So, if you’re not into camping, hutting and don’t have any generous friends to host you around the world, you’d need to budget for another 75 nights of accommodation: around £1000pp.
Food and Drink
We ate out 3 meals a day, every day in Asia, as food is so cheap and kitchens hard to come by. After that, we were glad to be able to cook most of the time when we got to Australia and NZ. For those five months, we ate out about once a week and in Patagonia about every other night. We tasted around 80 beers in Australia, but rarely more than 100ml of each! If you want to eat and drink out more in Aus and NZ, you’ll find it really hard to stick to our budget.
I mostly used kiwi.com, which is particularly excellent for finding bargain single fares when you have flexibility about where you want to go. Skyscanner and Kayak are better if you have fixed departure and destinations, with the latter more useful for return flights with a few days flexibility either side.
These days, most short haul flights are very cheap (<£50 if you are flexible on day, except for Aus-NZ which is heavily taxed) but long haul bargains are harder to find. With kiwi, I found good value flights from Dubai to Manila for £90 (yes, hard to believe) and Buenos Aires to London for £300, so we planned our trip around these. We had to stump up £460 each for Christchurch to Santiago, one route which has not yet been reached by low-cost carriers.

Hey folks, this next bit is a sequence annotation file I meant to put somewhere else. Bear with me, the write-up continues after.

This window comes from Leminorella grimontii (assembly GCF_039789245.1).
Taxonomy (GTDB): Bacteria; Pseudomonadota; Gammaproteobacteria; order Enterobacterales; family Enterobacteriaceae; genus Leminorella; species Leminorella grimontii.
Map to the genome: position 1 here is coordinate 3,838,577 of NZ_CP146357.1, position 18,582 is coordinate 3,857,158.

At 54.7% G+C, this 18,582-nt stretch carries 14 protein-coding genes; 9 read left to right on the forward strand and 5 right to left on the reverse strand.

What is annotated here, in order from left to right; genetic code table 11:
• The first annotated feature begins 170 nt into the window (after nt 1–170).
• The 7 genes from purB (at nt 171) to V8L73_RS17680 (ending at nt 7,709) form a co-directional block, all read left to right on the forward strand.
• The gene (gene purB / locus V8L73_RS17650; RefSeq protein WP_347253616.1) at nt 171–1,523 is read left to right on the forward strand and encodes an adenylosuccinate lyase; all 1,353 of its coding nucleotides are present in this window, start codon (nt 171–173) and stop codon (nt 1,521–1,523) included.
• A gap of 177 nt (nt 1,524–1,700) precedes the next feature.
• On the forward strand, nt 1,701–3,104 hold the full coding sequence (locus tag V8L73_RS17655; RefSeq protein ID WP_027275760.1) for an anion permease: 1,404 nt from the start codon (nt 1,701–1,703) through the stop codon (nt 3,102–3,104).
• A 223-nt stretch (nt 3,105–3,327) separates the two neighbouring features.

Overall, I’m certain that buying 18 single flights was significantly cheaper than buying a round-the-world ticket. We usually booked one country ahead, because of the need to provide proof of onward travel, but this still gave us some flexibility to change our plans depending on how we were feeling.
If you wish to follow my advice on taking a few shorter trips rather than one big one, the fact that long haul returns often don’t cost that much more than singles is in your favour.